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I was fresh out of college and working for a company called United States Auto Raceways. The company operated three oval tracks (Lorain County Speedway, Painesvile Speedway and Cloverleaf Speedway) and two dragstrips (Dragway 42 and Thompson Drag Raceway.) I was doing a combination of announcing, marketing and PR for the drag strips and one oval.
The company was owned by Carl Lombardo, who made his mark in Cleveland area real estate. One of Carl's passions was boxing and his ultimate goal was to bring a World Championship featuring Ali to Cleveland. After negotiations with another infamous Clevelander, Don King, Carl got his wish and fronted the $1,000,000 purse for the fight. In 1975 that was a lot of money. The fight was going to be a 15 rounder with the opposition being Chuck Wepner, who was known as the Bayonne Bleeder.
I didn't really care about the match but I really did care about the party Carl was going to throw and I was one of the invitee's. I remember we were picked up in a bus and the first stop was Carl's opulent home where he threw a party to rival anything I had experienced in my life. The one vivid memory I had was that Carl made his entrance wearing what appeared to be an African Dashiki. It was not lost on me that here was a 100% Italian wearing 100% African clothing. I also knew that since Carl put up the million he could do whatever he wanted.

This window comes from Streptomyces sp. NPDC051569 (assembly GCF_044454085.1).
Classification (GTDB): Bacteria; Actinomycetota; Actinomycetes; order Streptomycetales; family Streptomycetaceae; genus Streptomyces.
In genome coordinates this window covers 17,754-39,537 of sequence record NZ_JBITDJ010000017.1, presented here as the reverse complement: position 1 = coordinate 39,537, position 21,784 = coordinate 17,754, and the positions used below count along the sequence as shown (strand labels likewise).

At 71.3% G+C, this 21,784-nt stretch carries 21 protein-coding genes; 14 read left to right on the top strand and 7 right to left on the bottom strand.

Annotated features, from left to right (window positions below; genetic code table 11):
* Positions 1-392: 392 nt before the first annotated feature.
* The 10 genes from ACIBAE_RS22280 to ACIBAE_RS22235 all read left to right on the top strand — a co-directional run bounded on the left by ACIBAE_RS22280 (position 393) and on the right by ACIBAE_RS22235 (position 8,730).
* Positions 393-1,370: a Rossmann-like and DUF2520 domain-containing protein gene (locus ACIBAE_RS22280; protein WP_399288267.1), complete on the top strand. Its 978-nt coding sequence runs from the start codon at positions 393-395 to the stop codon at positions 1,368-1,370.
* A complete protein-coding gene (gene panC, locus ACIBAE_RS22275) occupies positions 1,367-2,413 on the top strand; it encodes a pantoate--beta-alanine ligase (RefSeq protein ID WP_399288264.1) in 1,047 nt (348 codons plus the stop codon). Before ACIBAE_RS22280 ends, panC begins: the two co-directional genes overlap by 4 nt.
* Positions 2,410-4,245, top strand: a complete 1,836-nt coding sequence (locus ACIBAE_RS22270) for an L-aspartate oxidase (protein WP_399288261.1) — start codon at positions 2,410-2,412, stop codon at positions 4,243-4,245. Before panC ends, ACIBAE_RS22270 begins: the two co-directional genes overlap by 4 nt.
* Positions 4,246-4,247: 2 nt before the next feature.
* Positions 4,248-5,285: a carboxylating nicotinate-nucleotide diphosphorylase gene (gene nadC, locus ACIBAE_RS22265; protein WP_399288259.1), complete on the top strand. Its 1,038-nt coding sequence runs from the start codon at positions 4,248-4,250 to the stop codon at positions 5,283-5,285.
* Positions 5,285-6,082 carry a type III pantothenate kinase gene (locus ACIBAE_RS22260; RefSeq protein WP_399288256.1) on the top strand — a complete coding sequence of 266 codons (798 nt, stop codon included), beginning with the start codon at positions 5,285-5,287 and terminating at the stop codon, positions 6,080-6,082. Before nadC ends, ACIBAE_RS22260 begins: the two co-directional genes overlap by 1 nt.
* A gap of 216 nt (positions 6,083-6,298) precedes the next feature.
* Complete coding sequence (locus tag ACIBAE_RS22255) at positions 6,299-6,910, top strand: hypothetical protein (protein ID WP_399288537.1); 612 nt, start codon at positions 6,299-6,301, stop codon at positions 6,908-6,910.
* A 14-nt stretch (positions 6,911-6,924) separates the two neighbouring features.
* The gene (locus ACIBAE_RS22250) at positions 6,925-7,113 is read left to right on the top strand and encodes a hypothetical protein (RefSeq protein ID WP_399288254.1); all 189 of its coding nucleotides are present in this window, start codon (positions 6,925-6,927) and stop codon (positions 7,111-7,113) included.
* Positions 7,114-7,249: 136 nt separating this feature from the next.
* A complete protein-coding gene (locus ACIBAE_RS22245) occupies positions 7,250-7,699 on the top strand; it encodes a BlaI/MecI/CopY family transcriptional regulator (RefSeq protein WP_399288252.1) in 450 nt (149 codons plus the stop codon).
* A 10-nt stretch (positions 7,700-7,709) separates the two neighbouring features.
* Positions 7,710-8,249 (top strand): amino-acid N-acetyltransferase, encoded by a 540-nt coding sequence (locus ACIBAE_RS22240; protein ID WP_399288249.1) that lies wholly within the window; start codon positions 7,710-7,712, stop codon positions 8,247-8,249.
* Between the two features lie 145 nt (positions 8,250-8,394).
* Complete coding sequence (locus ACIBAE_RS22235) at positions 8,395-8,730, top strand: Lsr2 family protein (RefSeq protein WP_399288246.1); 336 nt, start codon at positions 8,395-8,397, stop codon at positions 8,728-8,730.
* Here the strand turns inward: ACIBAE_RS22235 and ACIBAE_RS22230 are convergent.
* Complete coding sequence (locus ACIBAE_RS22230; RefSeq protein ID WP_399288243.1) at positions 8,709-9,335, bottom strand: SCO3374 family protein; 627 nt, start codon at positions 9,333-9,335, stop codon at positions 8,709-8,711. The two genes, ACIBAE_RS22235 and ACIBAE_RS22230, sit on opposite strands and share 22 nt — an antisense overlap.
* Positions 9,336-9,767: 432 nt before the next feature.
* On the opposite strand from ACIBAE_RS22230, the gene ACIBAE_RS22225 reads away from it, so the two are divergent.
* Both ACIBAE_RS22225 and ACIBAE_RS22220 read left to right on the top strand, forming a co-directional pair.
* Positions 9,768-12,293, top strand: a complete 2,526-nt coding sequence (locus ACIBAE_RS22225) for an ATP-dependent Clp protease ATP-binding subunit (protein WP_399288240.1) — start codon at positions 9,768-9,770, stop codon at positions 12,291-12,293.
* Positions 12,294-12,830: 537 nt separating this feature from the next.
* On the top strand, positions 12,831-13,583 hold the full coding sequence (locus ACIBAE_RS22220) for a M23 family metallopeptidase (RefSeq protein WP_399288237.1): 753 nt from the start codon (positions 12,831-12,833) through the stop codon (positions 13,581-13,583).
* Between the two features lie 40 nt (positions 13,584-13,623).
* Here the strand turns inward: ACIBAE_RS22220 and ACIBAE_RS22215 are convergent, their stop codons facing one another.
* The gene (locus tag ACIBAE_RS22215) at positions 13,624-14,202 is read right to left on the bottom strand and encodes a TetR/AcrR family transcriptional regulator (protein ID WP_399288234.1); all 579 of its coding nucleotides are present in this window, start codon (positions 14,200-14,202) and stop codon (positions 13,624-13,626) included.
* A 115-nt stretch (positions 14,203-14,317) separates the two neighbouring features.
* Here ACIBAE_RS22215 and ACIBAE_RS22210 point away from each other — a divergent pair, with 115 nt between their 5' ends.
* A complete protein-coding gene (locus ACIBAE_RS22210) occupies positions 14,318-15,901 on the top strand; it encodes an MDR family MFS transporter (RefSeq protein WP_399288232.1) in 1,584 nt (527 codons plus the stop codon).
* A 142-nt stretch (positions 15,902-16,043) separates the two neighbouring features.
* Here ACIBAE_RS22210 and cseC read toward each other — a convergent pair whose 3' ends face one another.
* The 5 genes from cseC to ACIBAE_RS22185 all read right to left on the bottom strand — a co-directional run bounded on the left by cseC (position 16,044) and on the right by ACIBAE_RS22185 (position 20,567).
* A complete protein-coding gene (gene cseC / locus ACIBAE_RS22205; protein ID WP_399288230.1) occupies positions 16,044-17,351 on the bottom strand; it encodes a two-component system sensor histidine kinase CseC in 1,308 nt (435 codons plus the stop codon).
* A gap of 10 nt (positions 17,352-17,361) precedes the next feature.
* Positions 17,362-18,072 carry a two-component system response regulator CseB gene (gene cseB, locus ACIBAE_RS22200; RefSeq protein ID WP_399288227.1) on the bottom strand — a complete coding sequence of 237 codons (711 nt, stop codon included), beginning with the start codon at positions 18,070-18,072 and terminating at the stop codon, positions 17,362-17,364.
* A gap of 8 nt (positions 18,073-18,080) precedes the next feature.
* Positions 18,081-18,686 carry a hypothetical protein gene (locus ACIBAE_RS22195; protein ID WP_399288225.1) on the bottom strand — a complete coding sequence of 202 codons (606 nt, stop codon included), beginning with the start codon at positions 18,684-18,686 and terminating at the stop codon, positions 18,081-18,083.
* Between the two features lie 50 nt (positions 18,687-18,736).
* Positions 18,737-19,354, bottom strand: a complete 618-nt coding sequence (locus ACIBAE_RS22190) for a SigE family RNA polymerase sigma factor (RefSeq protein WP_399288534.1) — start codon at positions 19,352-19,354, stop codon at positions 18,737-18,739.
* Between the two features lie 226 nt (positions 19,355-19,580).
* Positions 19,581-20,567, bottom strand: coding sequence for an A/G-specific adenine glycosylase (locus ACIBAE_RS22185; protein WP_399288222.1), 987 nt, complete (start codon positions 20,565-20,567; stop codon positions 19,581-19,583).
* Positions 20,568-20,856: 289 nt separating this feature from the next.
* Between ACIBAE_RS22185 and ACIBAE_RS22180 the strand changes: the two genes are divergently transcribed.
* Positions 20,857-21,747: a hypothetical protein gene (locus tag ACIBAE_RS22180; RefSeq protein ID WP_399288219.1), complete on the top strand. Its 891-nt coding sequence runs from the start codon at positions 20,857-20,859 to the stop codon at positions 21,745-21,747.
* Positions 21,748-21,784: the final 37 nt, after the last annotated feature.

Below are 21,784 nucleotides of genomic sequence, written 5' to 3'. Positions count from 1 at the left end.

So, after consuming more exotic food and liquor than should be allowed by law, I piled on the bus and prepared to see Ali wipe out this white guy in a couple of rounds. The problem was, someone forgot to tell Chuck Wepner. Wepner not only went nearly 15 rounds (the fight was stopped with a few seconds left in the 15th), Chuck actually put Ali on his back in an early round. I had never seen such a display of pure heart that Chuck Wepner showed that night.
So on March 25, 1975, a county bumpkin named Aaron Polburn got to see one of the most famous sports figures ever and had it not been for drag racing it would have never happened.
Side Bar #1: I did get my 3 seconds of fame. If you watch the fight on ESPN Classic and if you know where I was sitting, I did get about 3 seconds of TV time.
Side Bar #2: There was also a guy that watched the fight by the name of Sylvester Stallone. He was so impressed by Wepner’s heart and courage that he decided to write a screenplay about it. You may have heard of it. It was called Rocky.